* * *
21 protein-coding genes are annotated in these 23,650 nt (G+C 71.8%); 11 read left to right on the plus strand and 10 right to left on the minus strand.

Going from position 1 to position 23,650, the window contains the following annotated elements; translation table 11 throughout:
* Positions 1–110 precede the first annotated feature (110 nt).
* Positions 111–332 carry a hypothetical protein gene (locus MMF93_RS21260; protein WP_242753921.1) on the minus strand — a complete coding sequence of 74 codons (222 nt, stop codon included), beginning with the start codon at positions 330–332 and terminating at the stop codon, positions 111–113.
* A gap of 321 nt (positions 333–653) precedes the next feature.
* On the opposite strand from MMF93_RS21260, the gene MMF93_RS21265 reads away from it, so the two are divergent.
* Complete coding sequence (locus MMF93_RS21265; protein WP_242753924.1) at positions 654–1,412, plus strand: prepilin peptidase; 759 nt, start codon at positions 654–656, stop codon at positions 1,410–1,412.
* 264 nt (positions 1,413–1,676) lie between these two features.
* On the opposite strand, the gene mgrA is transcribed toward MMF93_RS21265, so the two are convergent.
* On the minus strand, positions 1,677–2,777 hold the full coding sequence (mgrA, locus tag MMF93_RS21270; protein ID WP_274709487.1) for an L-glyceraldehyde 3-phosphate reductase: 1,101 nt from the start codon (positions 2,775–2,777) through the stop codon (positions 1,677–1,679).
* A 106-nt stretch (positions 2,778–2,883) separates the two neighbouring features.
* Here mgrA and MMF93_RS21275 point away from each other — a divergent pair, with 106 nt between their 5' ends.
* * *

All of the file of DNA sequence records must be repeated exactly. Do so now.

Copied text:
21 protein-coding genes are annotated in these 23,650 nt (G+C 71.8%); 11 read left to right on the plus strand and 10 right to left on the minus strand.

Going from position 1 to position 23,650, the window contains the following annotated elements; translation table 11 throughout:
* Positions 1–110 precede the first annotated feature (110 nt).
* Positions 111–332 carry a hypothetical protein gene (locus MMF93_RS21260; protein WP_242753921.1) on the minus strand — a complete coding sequence of 74 codons (222 nt, stop codon included), beginning with the start codon at positions 330–332 and terminating at the stop codon, positions 111–113.
* A gap of 321 nt (positions 333–653) precedes the next feature.
* On the opposite strand from MMF93_RS21260, the gene MMF93_RS21265 reads away from it, so the two are divergent.
* Complete coding sequence (locus MMF93_RS21265; protein WP_242753924.1) at positions 654–1,412, plus strand: prepilin peptidase; 759 nt, start codon at positions 654–656, stop codon at positions 1,410–1,412.
* 264 nt (positions 1,413–1,676) lie between these two features.
* On the opposite strand, the gene mgrA is transcribed toward MMF93_RS21265, so the two are convergent.
* On the minus strand, positions 1,677–2,777 hold the full coding sequence (mgrA, locus tag MMF93_RS21270; protein ID WP_274709487.1) for an L-glyceraldehyde 3-phosphate reductase: 1,101 nt from the start codon (positions 2,775–2,777) through the stop codon (positions 1,677–1,679).
* A 106-nt stretch (positions 2,778–2,883) separates the two neighbouring features.
* Here mgrA and MMF93_RS21275 point away from each other — a divergent pair, with 106 nt between their 5' ends.